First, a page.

previous next

VERBS, INFLECTIONS OF:-- Third person plural present in -es

Third person plural in -s. This form is extremely common in the Folio. It is generally altered by modern editors, so that its commonness has not been duly recognized. Fortunately, there are some passages where the rhyme or metre has made alteration impossible. In some cases the subject-noun may be considered as singular in thought, e.g. "manners," &c. In other cases the quasi-singular verb precedes the plural object; and again, in others the verb has for its nominative two singular nouns or an antecedent to a plural noun (see 247). But though such instances are not of equal value with an instance like "his tears runs down," yet they indicate a general predilection for the inflection in -s which may well have arisen from the northern E. E. third person plural in -s.

“The venom clamours of a jealous woman
Poisons more deadly than a mad dog's tooth.

“The great man down, you mark his favourites flies,
The poor advanced makes friends of enemies.

Here the Globe reads "favourite;" completely missing, as it seems to me, the intention to describe the crowd of favourites scattering in flight from the fallen patron.

“The extreme parts of time extremely forms
All causes to the purpose of his will.

"Manners" is, perhaps, used as a singular in

“What manners is in this?

“Which very manners urges.


“Whose church-like humours fits not for a crown.

"Riches" may, perhaps, be considered a singular noun (as it is by derivation, "richesse") in

“The riches of the ship is come ashore.

But not

“My old bones aches (Globe, ache).

“His tears runs down his beard like winter-drops (Globe, run).” Ib. v. 1. 16.

“We poor unfledg'd
Have never wing'd from view o' the nest, nor knows not
What air's from home (Globe, know).

“And worthier than himself
Here tends (Globe and Quarto, tend) the savage strangeness he
puts on,
Disguise the holy strength of their command, &c.

“These naughty times
Puts (Globe, put) bars between the owners and their rights.

“These high wild hills and rough uneven ways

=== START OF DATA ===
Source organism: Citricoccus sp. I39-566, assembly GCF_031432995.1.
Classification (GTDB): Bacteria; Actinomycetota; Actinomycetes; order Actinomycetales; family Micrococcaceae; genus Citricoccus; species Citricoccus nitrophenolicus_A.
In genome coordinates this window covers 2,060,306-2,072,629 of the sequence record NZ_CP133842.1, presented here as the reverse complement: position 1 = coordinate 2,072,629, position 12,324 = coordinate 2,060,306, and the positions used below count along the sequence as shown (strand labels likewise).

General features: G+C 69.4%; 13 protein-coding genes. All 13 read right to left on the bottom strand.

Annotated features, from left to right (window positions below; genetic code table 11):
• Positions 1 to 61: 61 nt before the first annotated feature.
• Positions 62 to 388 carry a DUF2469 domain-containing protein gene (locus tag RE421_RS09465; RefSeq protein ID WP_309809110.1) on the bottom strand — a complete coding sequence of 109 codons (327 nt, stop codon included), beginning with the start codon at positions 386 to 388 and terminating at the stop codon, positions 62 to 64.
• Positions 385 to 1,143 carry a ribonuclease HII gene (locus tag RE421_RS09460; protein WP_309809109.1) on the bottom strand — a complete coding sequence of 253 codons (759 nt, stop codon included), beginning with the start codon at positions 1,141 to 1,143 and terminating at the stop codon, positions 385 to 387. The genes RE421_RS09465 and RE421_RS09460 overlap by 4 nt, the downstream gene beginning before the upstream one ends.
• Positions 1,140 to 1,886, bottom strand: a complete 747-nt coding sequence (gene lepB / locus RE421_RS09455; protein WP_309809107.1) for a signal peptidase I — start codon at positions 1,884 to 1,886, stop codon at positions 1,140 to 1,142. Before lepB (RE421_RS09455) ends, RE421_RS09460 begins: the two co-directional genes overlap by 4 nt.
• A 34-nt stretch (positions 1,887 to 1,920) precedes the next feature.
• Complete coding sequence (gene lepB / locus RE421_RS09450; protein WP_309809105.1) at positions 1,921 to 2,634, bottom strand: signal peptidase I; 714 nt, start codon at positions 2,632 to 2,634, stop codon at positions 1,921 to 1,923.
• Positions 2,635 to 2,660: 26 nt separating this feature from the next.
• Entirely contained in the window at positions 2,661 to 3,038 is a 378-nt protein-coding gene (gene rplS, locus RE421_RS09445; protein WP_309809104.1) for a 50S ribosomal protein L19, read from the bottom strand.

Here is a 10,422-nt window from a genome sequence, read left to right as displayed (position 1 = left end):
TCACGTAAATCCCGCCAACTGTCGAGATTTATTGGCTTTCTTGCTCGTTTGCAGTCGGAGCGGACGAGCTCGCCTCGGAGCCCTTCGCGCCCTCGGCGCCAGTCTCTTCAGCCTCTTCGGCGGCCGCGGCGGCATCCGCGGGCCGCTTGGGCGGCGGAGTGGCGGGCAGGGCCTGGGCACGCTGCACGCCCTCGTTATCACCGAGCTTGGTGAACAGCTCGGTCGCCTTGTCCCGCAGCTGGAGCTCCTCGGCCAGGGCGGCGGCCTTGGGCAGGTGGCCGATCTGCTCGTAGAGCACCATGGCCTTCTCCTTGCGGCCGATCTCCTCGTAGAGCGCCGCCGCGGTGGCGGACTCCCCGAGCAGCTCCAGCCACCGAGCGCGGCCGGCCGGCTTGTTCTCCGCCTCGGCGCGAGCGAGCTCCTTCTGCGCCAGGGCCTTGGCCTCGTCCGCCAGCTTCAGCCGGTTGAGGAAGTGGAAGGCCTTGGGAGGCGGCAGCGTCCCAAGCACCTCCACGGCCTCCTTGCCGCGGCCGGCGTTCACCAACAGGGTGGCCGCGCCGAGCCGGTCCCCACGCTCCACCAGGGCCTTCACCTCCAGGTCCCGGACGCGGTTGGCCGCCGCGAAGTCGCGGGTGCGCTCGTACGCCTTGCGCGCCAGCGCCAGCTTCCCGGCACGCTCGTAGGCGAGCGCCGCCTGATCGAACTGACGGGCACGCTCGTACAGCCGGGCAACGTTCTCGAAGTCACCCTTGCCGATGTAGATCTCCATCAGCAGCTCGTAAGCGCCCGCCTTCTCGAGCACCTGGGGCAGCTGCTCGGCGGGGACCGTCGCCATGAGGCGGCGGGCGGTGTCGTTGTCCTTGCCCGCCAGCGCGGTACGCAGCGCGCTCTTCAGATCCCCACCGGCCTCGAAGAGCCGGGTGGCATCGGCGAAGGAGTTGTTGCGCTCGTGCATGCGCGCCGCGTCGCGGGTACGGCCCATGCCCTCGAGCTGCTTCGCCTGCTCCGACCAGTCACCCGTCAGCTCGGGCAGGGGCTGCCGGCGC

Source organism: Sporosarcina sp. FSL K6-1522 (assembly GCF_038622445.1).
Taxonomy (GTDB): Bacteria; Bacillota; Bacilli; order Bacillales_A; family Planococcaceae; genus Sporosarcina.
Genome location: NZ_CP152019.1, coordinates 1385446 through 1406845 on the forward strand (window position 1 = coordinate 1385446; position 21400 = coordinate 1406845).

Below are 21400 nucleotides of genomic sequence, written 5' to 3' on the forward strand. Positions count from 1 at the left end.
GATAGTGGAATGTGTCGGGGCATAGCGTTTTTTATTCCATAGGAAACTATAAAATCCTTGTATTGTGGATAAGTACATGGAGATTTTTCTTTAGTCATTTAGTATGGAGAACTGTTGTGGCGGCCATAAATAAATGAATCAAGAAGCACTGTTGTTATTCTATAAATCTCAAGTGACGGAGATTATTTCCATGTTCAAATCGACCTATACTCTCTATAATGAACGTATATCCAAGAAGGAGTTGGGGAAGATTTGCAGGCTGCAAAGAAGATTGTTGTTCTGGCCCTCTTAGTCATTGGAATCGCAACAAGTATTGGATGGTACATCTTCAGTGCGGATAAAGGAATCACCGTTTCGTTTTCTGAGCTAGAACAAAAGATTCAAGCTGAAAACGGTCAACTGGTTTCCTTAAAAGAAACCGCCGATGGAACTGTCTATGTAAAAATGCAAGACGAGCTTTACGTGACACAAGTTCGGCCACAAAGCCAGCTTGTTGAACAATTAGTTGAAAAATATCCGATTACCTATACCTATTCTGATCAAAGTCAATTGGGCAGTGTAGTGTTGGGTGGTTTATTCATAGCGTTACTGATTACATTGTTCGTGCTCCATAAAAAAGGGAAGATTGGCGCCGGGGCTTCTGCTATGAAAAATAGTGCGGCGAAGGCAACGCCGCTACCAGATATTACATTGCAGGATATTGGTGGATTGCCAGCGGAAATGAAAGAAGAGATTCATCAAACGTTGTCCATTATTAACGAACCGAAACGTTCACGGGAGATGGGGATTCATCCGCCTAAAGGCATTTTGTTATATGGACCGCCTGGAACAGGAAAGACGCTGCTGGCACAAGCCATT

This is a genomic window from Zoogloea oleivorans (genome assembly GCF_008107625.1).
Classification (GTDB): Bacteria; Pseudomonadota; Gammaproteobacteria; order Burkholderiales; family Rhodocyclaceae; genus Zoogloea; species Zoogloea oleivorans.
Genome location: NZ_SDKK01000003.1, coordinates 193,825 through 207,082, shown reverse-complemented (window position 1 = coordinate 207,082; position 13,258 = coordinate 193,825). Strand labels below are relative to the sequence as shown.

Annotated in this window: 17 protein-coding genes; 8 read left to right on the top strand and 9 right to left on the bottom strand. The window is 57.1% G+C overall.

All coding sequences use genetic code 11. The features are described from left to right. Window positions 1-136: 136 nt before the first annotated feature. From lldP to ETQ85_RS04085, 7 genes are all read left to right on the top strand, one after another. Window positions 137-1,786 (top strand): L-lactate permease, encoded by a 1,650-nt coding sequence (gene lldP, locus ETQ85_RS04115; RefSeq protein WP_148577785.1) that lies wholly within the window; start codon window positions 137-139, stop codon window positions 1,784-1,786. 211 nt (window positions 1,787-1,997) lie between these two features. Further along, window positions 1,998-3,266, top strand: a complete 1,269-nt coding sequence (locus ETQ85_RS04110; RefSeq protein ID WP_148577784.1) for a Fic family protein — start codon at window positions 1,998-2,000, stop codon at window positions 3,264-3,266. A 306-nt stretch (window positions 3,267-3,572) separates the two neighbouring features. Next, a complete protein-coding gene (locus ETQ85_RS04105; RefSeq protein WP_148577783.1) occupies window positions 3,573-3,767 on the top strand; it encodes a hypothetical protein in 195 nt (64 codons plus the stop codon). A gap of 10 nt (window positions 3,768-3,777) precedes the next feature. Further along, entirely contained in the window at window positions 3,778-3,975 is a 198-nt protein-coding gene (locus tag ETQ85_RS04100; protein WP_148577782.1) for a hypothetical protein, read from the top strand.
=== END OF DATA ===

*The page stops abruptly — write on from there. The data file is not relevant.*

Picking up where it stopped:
Draws out our miles, and makes them wearisome.

“Not for all the sun sees, or
The close earth wombs, or the profound seas hides. (Globe, sea.

“The imperious seas breeds monsters (Globe, breed).

“Untimely storms makes men expect a dearth (Globe, make).

Numbers, perhaps, sometimes stand on a different footing:

“Eight yards of uneven ground is three score and ten miles
afoot with me.

i.e. "A distance of eight yards;" and compare

“Three parts of him is ours already.

“Two of both kinds makes up four.

But no such explanation avails in

“She lifts the coffer-lids that close his eyes,
Where, lo! two lamps burnt out in darkness lies.

“Whose own hard dealings teaches them suspect
The deeds of others.

“Those pretty wrongs that liberty commits
Thy beauty and thy years full well befits.

There is some confusion in

“Fortune's blows
When most struck home, being gentle wounded craves
A noble cunning.

On the whole, it is probable that though Shakespeare intended to make "blows" the subject of "craves," he afterwards introduced a new subject, "being gentle," and therefore "blows" must be considered nominative absolute and "when" redundant: "Fortune's blows (being) struck home, to be gentle then requires a noble wisdom."

“Words to the heat of deeds too cold breath gives,

in a rhyming passage.

It is perhaps intended to be a sign of low breeding and harsh writing in the play of Pyramus and Thisbe.

“Thisbe, the flowers of odours savours sweet.

Creative Commons License
This work is licensed under a Creative Commons Attribution-ShareAlike 3.0 United States License.

An XML version of this text is available for download, with the additional restriction that you offer Perseus any modifications you make. Perseus provides credit for all accepted changes, storing new additions in a versioning system.

hide Display Preferences
Greek Display:
Arabic Display:
View by Default:
Browse Bar: